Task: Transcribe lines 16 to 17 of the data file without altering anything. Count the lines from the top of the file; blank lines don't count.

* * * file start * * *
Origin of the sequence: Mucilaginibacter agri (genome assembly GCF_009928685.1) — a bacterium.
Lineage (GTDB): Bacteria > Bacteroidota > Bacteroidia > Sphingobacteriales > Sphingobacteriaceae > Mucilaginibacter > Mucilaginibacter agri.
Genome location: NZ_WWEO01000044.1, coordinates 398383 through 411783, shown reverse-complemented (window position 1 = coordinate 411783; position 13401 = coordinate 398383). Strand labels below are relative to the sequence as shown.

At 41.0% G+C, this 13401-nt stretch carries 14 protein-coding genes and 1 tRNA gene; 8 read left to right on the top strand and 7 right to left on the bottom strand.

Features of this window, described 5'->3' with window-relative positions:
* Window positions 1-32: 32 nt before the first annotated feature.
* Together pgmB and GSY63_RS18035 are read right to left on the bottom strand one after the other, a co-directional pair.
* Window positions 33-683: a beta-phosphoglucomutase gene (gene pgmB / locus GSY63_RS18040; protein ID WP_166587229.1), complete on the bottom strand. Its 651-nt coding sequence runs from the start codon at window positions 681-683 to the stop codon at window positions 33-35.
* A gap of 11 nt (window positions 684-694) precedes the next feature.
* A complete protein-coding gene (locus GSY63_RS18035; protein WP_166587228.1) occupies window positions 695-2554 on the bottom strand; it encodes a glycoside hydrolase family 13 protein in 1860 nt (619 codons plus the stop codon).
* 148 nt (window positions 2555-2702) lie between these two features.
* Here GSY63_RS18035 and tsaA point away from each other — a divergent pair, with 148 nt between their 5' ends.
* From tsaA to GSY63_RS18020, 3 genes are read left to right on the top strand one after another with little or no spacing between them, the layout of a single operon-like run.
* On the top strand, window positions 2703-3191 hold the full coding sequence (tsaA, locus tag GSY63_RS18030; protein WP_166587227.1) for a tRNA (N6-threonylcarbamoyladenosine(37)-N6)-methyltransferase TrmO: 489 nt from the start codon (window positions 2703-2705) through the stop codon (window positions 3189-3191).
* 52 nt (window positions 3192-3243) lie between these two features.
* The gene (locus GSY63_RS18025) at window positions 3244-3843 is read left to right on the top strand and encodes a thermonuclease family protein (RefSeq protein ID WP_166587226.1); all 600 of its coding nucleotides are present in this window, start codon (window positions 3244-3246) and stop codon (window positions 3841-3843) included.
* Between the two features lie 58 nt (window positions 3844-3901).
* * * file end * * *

* The gene (locus GSY63_RS18025) at window positions 3244-3843 is read left to right on the top strand and encodes a thermonuclease family protein (RefSeq protein ID WP_166587226.1); all 600 of its coding nucleotides are present in this window, start codon (window positions 3244-3246) and stop codon (window positions 3841-3843) included.
* Between the two features lie 58 nt (window positions 3844-3901).